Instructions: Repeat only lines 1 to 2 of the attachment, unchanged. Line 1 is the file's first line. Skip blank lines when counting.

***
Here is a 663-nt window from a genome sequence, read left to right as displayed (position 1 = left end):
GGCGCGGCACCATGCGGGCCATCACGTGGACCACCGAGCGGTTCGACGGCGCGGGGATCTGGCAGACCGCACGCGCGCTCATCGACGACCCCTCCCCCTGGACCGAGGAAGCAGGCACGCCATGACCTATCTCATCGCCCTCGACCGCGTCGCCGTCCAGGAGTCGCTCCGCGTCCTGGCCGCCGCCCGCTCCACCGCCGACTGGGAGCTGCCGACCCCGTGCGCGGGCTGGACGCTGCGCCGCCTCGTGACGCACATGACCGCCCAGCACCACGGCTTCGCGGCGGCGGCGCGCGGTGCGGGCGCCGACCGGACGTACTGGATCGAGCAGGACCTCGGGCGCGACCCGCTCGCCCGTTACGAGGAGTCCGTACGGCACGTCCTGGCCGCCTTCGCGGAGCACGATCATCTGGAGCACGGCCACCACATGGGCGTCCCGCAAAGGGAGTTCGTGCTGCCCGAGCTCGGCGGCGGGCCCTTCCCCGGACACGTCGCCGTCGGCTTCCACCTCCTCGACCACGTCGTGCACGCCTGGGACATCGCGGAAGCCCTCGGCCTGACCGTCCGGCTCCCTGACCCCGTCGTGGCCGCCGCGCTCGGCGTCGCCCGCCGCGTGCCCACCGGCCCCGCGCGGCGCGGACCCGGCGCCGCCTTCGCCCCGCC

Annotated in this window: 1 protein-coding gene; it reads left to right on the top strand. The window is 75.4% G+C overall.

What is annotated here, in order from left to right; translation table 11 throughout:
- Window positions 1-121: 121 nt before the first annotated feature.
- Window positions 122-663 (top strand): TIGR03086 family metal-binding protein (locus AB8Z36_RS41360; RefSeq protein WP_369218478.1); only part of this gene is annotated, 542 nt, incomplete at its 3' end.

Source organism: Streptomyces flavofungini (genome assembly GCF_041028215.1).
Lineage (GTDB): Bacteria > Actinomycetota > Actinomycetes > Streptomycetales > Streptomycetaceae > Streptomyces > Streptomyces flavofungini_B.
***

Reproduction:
Here is a 663-nt window from a genome sequence, read left to right as displayed (position 1 = left end):
GGCGCGGCACCATGCGGGCCATCACGTGGACCACCGAGCGGTTCGACGGCGCGGGGATCTGGCAGACCGCACGCGCGCTCATCGACGACCCCTCCCCCTGGACCGAGGAAGCAGGCACGCCATGACCTATCTCATCGCCCTCGACCGCGTCGCCGTCCAGGAGTCGCTCCGCGTCCTGGCCGCCGCCCGCTCCACCGCCGACTGGGAGCTGCCGACCCCGTGCGCGGGCTGGACGCTGCGCCGCCTCGTGACGCACATGACCGCCCAGCACCACGGCTTCGCGGCGGCGGCGCGCGGTGCGGGCGCCGACCGGACGTACTGGATCGAGCAGGACCTCGGGCGCGACCCGCTCGCCCGTTACGAGGAGTCCGTACGGCACGTCCTGGCCGCCTTCGCGGAGCACGATCATCTGGAGCACGGCCACCACATGGGCGTCCCGCAAAGGGAGTTCGTGCTGCCCGAGCTCGGCGGCGGGCCCTTCCCCGGACACGTCGCCGTCGGCTTCCACCTCCTCGACCACGTCGTGCACGCCTGGGACATCGCGGAAGCCCTCGGCCTGACCGTCCGGCTCCCTGACCCCGTCGTGGCCGCCGCGCTCGGCGTCGCCCGCCGCGTGCCCACCGGCCCCGCGCGGCGCGGACCCGGCGCCGCCTTCGCCCCGCC